Achieving Child-Centred Care for Children and Young People with Life-Limiting and Life-Threatening Conditions-A Qualitative Interview Study

Title

Achieving Child-Centred Care for Children and Young People with Life-Limiting and Life-Threatening Conditions-A Qualitative Interview Study

Creator

Coombes L; Braybrook D; Roach A; Scott H; Harðardóttir D; Bristowe K; Ellis-Smith C; Bluebond-Langner M; Fraser LK; Downing J; Farsides B; Murtagh FEM; Harding R

Publisher

European Journal of Pediatrics

Date

2022

Subject

Family/Psychology; Parents/Psychology; Adolescent; Child; Child Care; Children; End of Life Care; Humans; Normality; Paediatrics; Palliative Care; Qualitative Research; Social Support; Symptom Assessment

Description

This study aims to identify the symptoms, concerns, and care priorities of children with life-limiting conditions and their families. A semi-structured qualitative interview study was conducted, seeking perspectives from multiple stakeholders on symptoms, other concerns, and care priorities of children and young people with life limiting and life-threatening conditions and their families. Participants were recruited from six hospitals and three children's hospices in the UK. Verbatim transcripts were analysed using framework analysis. A total of 106 participants were recruited: 26 children (5-17 years), 40 parents (of children 0-17 years), 13 siblings (5-17 years), 15 health and social care professionals, 12 commissioners. Participants described many inter-related symptoms, concerns, and care priorities impacting on all aspects of life. Burdensome symptoms included pain and seizures. Participants spoke of the emotional and social impacts of living with life-limiting conditions, such as being able to see friends, and accessing education and psychological support. Spiritual/existential concerns included the meaning of illness and planning for an uncertain future. Data revealed an overarching theme of pursuing 'normality', described as children's desire to undertake usual childhood activities. Parents need support with practical aspects of care to help realise this desire for normality. CONCLUSION: Children with life-limiting conditions and their families experience a wide range of inter-related symptoms, concerns, and care priorities. A holistic, child-centred approach to care is needed, allowing focus on pursuit of normal childhood activities. Improvements in accessibility, co-ordination, and availability of health services are required to achieve this. WHAT IS KNOWN: • Existing evidence regarding symptoms, concerns, and care priorities for children with life-limiting conditions is largely limited to proxy-reported data and those with a cancer diagnosis. • Child-centred care provision must be directed by children's perspectives on their priorities for care. WHAT IS NEW: • Social and educational activities are more important to children with life-limiting conditions than their medical concerns. • A holistic approach to care is required that extends beyond addressing medical needs, in order to support children with life-limiting conditions to focus on pursuit of normal childhood activities.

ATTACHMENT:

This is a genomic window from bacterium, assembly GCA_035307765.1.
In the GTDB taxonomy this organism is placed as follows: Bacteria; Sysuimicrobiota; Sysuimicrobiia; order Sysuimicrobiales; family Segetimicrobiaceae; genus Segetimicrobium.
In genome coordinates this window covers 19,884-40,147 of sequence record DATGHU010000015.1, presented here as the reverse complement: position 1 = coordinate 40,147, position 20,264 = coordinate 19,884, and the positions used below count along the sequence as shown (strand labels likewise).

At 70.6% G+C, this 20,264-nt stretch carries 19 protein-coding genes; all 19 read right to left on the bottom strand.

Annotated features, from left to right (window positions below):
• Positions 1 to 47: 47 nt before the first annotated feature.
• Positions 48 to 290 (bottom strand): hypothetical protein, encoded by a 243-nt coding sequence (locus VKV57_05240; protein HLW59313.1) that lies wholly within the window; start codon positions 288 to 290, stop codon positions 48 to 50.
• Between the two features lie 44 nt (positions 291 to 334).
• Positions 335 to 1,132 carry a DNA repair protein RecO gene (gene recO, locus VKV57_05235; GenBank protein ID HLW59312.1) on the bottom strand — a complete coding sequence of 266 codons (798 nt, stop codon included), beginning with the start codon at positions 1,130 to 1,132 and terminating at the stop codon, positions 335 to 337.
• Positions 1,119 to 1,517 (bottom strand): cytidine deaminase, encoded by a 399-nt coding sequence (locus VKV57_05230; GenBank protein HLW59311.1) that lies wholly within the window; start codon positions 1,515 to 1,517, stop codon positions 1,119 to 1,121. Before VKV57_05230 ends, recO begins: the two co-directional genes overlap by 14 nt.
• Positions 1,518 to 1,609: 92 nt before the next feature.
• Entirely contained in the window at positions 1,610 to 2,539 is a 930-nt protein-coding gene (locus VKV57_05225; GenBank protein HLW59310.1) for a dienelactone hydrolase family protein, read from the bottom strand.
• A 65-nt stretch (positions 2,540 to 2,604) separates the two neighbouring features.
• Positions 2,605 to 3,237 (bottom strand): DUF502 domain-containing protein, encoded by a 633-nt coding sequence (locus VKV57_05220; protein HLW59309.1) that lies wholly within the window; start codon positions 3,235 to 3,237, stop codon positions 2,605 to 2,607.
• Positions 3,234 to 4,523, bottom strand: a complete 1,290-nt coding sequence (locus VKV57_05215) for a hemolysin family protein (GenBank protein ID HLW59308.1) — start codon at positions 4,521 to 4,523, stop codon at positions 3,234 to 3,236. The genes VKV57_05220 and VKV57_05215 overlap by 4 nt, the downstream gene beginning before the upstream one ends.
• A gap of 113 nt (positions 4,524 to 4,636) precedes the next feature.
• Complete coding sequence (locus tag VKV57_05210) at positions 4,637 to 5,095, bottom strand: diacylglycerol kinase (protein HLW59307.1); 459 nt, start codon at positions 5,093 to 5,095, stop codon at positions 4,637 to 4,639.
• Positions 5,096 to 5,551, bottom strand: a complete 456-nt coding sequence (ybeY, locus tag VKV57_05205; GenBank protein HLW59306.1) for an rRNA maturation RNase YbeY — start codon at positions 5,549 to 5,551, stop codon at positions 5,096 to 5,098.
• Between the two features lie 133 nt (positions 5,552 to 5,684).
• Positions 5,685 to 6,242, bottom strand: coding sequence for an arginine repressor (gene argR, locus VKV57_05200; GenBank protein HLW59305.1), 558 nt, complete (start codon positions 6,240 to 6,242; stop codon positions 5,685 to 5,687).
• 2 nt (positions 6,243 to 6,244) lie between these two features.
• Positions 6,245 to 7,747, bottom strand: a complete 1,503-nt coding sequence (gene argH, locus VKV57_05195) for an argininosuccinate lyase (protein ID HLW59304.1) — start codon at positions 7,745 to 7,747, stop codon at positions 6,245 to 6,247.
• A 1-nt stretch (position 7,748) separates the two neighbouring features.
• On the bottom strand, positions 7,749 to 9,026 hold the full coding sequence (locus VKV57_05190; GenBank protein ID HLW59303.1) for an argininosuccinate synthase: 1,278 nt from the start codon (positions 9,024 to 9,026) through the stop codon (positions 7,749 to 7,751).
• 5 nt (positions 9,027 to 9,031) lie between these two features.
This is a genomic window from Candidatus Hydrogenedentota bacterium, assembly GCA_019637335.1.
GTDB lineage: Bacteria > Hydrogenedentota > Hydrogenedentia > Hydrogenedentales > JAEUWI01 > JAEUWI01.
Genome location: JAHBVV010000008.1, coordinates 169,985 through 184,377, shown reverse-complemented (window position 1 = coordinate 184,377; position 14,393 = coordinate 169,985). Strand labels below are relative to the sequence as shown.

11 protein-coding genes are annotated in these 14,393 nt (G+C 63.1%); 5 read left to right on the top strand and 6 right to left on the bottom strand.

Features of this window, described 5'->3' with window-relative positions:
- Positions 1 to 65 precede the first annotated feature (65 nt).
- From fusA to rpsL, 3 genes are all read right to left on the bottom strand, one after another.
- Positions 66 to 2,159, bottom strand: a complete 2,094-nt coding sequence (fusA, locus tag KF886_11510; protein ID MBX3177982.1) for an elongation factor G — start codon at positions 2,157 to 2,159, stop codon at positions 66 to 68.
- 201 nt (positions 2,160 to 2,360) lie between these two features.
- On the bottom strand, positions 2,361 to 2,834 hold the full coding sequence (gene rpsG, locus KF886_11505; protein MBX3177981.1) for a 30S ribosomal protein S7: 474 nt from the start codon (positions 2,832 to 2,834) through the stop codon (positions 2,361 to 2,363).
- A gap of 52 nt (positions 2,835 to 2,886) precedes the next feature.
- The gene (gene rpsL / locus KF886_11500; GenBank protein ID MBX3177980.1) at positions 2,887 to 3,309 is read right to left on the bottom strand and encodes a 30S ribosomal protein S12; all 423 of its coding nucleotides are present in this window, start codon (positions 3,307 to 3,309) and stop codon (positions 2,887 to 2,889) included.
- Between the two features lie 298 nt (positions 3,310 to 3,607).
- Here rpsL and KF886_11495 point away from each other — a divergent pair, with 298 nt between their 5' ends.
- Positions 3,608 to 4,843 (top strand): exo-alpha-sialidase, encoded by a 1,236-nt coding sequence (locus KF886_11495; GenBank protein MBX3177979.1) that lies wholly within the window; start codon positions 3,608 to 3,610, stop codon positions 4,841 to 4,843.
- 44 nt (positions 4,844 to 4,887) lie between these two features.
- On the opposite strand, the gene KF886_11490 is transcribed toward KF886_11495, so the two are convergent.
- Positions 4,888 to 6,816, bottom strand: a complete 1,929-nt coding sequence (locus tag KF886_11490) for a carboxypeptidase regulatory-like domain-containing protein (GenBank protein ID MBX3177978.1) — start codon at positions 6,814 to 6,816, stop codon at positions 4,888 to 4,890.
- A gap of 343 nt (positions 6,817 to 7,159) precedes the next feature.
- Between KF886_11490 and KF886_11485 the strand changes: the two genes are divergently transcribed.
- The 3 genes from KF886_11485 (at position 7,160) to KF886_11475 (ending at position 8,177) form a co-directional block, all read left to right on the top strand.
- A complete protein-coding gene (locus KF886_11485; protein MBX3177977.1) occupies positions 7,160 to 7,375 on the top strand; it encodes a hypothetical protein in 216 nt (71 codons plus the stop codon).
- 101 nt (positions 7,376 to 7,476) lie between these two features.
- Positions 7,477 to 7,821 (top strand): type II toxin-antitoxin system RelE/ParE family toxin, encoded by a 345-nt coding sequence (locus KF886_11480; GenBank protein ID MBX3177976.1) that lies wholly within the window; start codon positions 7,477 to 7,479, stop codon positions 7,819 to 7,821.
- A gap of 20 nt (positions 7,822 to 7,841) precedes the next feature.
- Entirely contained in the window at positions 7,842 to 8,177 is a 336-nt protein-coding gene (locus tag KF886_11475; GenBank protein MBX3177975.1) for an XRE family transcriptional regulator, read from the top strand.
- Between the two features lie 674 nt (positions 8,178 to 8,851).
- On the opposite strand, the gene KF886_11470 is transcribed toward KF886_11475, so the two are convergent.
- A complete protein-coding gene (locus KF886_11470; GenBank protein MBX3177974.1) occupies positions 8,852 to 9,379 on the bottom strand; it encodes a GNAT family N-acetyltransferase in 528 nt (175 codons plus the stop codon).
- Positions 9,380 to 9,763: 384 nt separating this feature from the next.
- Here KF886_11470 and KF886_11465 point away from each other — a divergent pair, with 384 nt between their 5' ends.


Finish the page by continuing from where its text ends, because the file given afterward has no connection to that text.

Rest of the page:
Rights

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Citation List Month

November 2022 List

Collection

Citation

Coombes L; Braybrook D; Roach A; Scott H; Harðardóttir D; Bristowe K; Ellis-Smith C; Bluebond-Langner M; Fraser LK; Downing J; Farsides B; Murtagh FEM; Harding R, “Achieving Child-Centred Care for Children and Young People with Life-Limiting and Life-Threatening Conditions-A Qualitative Interview Study,” Pediatric Palliative Care Library, accessed May 26, 2024, https://pedpalascnetlibrary.omeka.net/items/show/18555.